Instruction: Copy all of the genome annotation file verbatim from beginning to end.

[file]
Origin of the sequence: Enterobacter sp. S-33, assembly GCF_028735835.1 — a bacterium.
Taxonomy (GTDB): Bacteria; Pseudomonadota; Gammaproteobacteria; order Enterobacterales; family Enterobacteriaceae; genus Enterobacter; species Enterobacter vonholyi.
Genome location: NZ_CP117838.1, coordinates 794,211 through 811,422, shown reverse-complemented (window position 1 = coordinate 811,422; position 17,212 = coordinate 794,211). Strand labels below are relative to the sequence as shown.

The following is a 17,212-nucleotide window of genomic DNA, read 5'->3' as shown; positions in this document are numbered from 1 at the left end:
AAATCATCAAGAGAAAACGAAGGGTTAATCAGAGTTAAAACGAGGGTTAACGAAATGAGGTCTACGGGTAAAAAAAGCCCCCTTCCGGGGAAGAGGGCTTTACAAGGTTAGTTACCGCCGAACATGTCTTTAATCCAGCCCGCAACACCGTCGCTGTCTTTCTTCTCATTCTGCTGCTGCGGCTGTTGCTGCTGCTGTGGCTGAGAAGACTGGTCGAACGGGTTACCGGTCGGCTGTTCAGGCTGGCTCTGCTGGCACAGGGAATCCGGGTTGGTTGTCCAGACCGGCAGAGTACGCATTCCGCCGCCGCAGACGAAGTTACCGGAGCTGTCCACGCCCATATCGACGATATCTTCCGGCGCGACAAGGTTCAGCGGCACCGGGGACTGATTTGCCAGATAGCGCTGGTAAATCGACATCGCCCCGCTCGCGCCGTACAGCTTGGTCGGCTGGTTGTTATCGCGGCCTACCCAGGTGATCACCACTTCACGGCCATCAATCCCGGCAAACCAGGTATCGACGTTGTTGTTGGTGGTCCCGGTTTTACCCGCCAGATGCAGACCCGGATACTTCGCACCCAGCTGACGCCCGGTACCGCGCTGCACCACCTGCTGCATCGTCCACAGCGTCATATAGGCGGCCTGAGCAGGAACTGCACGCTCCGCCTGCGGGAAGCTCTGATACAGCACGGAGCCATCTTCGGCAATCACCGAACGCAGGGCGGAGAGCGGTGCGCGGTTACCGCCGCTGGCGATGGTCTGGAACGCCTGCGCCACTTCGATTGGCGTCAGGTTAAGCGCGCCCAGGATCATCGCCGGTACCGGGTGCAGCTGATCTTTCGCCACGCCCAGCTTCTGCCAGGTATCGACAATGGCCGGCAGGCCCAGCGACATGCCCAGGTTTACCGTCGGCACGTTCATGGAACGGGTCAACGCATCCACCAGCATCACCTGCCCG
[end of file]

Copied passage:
Origin of the sequence: Enterobacter sp. S-33, assembly GCF_028735835.1 — a bacterium.
Taxonomy (GTDB): Bacteria; Pseudomonadota; Gammaproteobacteria; order Enterobacterales; family Enterobacteriaceae; genus Enterobacter; species Enterobacter vonholyi.
Genome location: NZ_CP117838.1, coordinates 794,211 through 811,422, shown reverse-complemented (window position 1 = coordinate 811,422; position 17,212 = coordinate 794,211). Strand labels below are relative to the sequence as shown.

The following is a 17,212-nucleotide window of genomic DNA, read 5'->3' as shown; positions in this document are numbered from 1 at the left end:
AAATCATCAAGAGAAAACGAAGGGTTAATCAGAGTTAAAACGAGGGTTAACGAAATGAGGTCTACGGGTAAAAAAAGCCCCCTTCCGGGGAAGAGGGCTTTACAAGGTTAGTTACCGCCGAACATGTCTTTAATCCAGCCCGCAACACCGTCGCTGTCTTTCTTCTCATTCTGCTGCTGCGGCTGTTGCTGCTGCTGTGGCTGAGAAGACTGGTCGAACGGGTTACCGGTCGGCTGTTCAGGCTGGCTCTGCTGGCACAGGGAATCCGGGTTGGTTGTCCAGACCGGCAGAGTACGCATTCCGCCGCCGCAGACGAAGTTACCGGAGCTGTCCACGCCCATATCGACGATATCTTCCGGCGCGACAAGGTTCAGCGGCACCGGGGACTGATTTGCCAGATAGCGCTGGTAAATCGACATCGCCCCGCTCGCGCCGTACAGCTTGGTCGGCTGGTTGTTATCGCGGCCTACCCAGGTGATCACCACTTCACGGCCATCAATCCCGGCAAACCAGGTATCGACGTTGTTGTTGGTGGTCCCGGTTTTACCCGCCAGATGCAGACCCGGATACTTCGCACCCAGCTGACGCCCGGTACCGCGCTGCACCACCTGCTGCATCGTCCACAGCGTCATATAGGCGGCCTGAGCAGGAACTGCACGCTCCGCCTGCGGGAAGCTCTGATACAGCACGGAGCCATCTTCGGCAATCACCGAACGCAGGGCGGAGAGCGGTGCGCGGTTACCGCCGCTGGCGATGGTCTGGAACGCCTGCGCCACTTCGATTGGCGTCAGGTTAAGCGCGCCCAGGATCATCGCCGGTACCGGGTGCAGCTGATCTTTCGCCACGCCCAGCTTCTGCCAGGTATCGACAATGGCCGGCAGGCCCAGCGACATGCCCAGGTTTACCGTCGGCACGTTCATGGAACGGGTCAACGCATCCACCAGCATCACCTGCCCG